Berghuis doesn’t change the rule that police have to read Miranda rights to a criminal suspect. What it does is allow the police to continue to question a suspect until he “affirmatively invokes” his Constitutional right to remain silent. Before Berghuis, police would have to wait until the suspect waived his right to remain silent before they could interrogate him.

In Berghuis, the police were investigating a murder. They were questioning a suspect under arrest, Van Chester Thompkins. They had Mirandized Thompkins (although he refused to sign a form acknowledging he understood his rights) and continued to interrogate him. Thompkins never told the police to stop the interrogation, so the police continued. They asked Thompkins if he believed in God, if he prayed to God, and then (start the tape recorder) whether he prayed to God for forgiveness for “shooting that boy down.” Thompkins said yes, and that “yes” can and was used against him in a court of law.

Thompkins was convicted of murder, and appealed, saying that his “yes” was a violation of his right to remain silent and should not have been used against him. The lower court agreed with Thompkins. The Supreme Court did not.

Justice Anthony Kennedy, writing for a majority that (unsurprisingly) consisted of Kennedy and the Conservative Four, said that a suspect’s waiver of his Miranda rights can be presumed when the suspect has been advised of his rights and chooses not to exercise them. The Berghuis decision significantly limits language in Miranda that said “a valid waiver will not be presumed simply from the silence of the accused after warnings are given or simply from the fact that a confession was in fact eventually obtained.”

Not anymore. In Berghuis, the Court cut that portion of Miranda out, and fundamentally changed how a suspect’s Constitutional rights are understood. Before Berghuis, there was a presumption that a suspect will invoke his Constitutional rights (such as the right to remain silent), and the police would need the suspect to actually waive those rights before proceeding with an interrogation. Now, police can assume that a suspect is waiving his rights during an interrogation unless the suspect specifically says he is invoking those rights.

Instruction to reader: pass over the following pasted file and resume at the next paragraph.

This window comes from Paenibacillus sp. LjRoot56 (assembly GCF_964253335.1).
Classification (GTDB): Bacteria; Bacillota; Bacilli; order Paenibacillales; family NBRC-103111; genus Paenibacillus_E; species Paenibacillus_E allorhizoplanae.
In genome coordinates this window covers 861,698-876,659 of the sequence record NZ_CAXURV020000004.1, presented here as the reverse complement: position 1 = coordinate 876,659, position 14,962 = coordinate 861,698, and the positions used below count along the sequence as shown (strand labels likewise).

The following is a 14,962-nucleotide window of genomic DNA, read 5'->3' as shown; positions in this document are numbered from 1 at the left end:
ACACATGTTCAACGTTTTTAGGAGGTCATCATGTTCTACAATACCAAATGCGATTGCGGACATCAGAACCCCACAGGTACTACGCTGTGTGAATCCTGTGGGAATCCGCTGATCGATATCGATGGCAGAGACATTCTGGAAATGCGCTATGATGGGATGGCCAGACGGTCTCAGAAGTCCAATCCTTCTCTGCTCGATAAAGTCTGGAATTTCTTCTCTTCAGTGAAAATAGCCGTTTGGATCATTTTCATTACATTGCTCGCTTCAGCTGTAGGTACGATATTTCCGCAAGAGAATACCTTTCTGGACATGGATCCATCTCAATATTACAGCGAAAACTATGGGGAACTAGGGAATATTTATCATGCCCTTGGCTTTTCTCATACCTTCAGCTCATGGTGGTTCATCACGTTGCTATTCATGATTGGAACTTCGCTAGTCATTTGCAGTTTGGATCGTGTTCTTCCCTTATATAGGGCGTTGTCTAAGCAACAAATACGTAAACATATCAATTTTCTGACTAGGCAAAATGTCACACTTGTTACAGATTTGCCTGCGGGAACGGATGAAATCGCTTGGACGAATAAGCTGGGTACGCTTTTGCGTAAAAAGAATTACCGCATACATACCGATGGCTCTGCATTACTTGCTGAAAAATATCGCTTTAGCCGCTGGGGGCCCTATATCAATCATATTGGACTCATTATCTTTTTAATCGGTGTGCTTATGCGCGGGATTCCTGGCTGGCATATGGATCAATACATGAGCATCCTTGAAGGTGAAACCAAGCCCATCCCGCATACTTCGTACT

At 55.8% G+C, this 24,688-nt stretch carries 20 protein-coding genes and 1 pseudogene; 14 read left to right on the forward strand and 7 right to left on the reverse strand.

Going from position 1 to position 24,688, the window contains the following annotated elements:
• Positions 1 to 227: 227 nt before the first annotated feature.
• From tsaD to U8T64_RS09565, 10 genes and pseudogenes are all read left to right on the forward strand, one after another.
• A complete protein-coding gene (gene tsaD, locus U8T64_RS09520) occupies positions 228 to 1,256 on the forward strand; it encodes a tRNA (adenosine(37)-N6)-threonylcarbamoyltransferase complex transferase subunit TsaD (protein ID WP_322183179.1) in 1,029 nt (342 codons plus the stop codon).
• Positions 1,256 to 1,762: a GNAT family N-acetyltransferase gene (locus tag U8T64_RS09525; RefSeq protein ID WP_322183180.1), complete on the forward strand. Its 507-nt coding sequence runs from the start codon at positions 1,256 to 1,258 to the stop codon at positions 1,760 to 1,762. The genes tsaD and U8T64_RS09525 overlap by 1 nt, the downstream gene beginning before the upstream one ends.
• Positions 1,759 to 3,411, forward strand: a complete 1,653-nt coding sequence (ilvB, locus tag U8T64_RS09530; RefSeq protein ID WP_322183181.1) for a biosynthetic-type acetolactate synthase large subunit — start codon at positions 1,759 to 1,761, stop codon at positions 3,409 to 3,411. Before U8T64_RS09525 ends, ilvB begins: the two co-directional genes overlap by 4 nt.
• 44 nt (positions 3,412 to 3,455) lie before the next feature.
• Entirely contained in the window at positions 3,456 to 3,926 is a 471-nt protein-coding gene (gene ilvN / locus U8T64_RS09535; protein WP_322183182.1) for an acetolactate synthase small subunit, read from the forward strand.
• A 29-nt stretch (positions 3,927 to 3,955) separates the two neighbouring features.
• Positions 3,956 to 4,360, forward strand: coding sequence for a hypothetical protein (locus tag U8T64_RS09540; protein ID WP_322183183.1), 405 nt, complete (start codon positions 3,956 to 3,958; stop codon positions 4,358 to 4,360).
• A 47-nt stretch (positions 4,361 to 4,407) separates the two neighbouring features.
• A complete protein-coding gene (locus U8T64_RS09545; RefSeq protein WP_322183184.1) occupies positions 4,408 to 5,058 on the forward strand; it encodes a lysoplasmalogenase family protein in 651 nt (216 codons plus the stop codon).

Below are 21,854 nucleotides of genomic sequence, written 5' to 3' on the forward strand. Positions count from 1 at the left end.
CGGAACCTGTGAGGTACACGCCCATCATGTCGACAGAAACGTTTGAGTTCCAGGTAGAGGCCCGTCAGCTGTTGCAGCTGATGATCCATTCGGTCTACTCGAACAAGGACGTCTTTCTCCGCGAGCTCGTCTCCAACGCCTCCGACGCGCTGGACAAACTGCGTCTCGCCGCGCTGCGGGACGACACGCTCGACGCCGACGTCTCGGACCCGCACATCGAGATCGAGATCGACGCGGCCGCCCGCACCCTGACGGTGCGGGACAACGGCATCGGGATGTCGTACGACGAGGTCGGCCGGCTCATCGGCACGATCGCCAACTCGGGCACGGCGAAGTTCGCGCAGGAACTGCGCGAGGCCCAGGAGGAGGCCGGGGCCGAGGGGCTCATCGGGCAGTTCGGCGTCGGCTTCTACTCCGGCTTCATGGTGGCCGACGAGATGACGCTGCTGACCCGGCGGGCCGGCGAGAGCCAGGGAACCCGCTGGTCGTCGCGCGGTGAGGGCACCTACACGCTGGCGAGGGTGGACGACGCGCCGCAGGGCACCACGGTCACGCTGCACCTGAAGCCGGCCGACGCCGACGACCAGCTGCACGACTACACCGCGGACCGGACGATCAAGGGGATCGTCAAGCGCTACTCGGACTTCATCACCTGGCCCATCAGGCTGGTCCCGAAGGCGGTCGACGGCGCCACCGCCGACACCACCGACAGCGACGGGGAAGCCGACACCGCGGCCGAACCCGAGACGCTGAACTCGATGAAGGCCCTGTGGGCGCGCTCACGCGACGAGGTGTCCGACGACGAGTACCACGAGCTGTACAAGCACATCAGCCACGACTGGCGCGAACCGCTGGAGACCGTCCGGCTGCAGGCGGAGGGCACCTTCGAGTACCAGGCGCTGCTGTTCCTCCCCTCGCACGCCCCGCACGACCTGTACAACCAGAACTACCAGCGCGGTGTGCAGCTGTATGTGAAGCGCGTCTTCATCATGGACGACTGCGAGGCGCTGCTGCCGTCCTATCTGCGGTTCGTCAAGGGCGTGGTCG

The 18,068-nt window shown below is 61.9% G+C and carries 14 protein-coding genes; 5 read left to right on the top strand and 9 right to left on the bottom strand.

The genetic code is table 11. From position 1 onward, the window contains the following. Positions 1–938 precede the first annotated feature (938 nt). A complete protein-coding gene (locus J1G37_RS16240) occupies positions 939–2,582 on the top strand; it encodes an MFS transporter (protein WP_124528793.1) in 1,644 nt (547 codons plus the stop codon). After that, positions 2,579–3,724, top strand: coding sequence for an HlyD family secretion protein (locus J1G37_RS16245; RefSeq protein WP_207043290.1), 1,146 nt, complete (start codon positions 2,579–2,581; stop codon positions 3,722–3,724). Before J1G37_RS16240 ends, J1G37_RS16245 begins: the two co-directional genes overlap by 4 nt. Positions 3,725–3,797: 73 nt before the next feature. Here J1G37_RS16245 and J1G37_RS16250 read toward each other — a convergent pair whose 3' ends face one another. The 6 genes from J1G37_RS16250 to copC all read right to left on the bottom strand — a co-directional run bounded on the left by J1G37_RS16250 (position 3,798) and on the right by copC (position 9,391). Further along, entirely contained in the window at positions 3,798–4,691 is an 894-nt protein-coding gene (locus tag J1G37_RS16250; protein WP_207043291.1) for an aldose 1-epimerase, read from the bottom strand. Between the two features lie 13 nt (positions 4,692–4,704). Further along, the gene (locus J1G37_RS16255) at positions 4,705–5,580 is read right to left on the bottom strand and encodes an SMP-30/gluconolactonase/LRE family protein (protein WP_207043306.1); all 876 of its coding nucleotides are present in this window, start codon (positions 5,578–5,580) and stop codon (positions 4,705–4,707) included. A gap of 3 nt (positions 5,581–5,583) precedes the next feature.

In other words, the Supreme Court changed the right to remain silent from an “opt out” to an “opt in.” It shifted the presumption from protecting the accused to assisting the government. It is, as Vice President Joe Biden would say, a big (SNIP) deal.

In the majority opinion, Kennedy said that Thompkins understood his rights when he chose not to invoke them. But how did Kennedy know that? After all, Thompkins didn’t sign the form saying he understood his right to remain silent. What if he didn’t?

Kennedy said that nothing has changed about the Miranda rule requiring a suspect to be advised of his rights in such a way that he understands them. But how can an officer tell if a suspect understands his rights if that suspect doesn’t say anything? In addition to allowing the police to assume a suspect is waiving his right to remain silent, Berghuis also allows the police to assume that the suspect understood his right in the first place and question a suspect who may not understand his Constitutionally-guaranteed right to remain silent – which was exactly the concern the Miranda court had when it made the advisement requirement back in 1966.

Strangely enough, we haven’t heard a peep from conservatives who get very upset about “activist judges” imposing their own policy views on the country. We haven’t seen a mis-spelled sign from the Tea Parties around the country who shout about their fears of the Constitution being destroyed by the socialist-communist-Marxist-Nazi-Klingon-liberal President Barack Hussein Obama. Berghuis seems to be a radical change in the law, and a significant limitation on Constitutional protections. And yet, a very strange silence from both parties.

Rookie Justice Sonia Sotomayor wrote the dissenting opinion, pointing out how the Berghuis decision “flatly contradicts” previous decisions from the Court, sets up “an unworkable and conflicting set of presumptions,” and “at worst, it overrules sub silentio an essential aspect of the protections Miranda has long provided.”

I know that’s a lot of quotes, but it’s a pretty impressive dissenting opinion from a first-timer. Although I do think she’s showing off a little with the whole “sub silentio” (meaning, basically, I’m not saying, I’m just saying) reference.

Given that Miranda has been called into question even by current Attorney General Eric Holder, I suppose civil libertarians should be pleased that the Court didn’t just outright overrule the decision in its’ entirety. But the underlying rationale of Berghuis is definitely concerning. Will the Court make other Constitutional rights “opt in” for suspects? Will the right to a jury trial be presumed waived? How about the right to an attorney?

In other words, how much more will the scales tip towards the government and away from the accused as the years go on?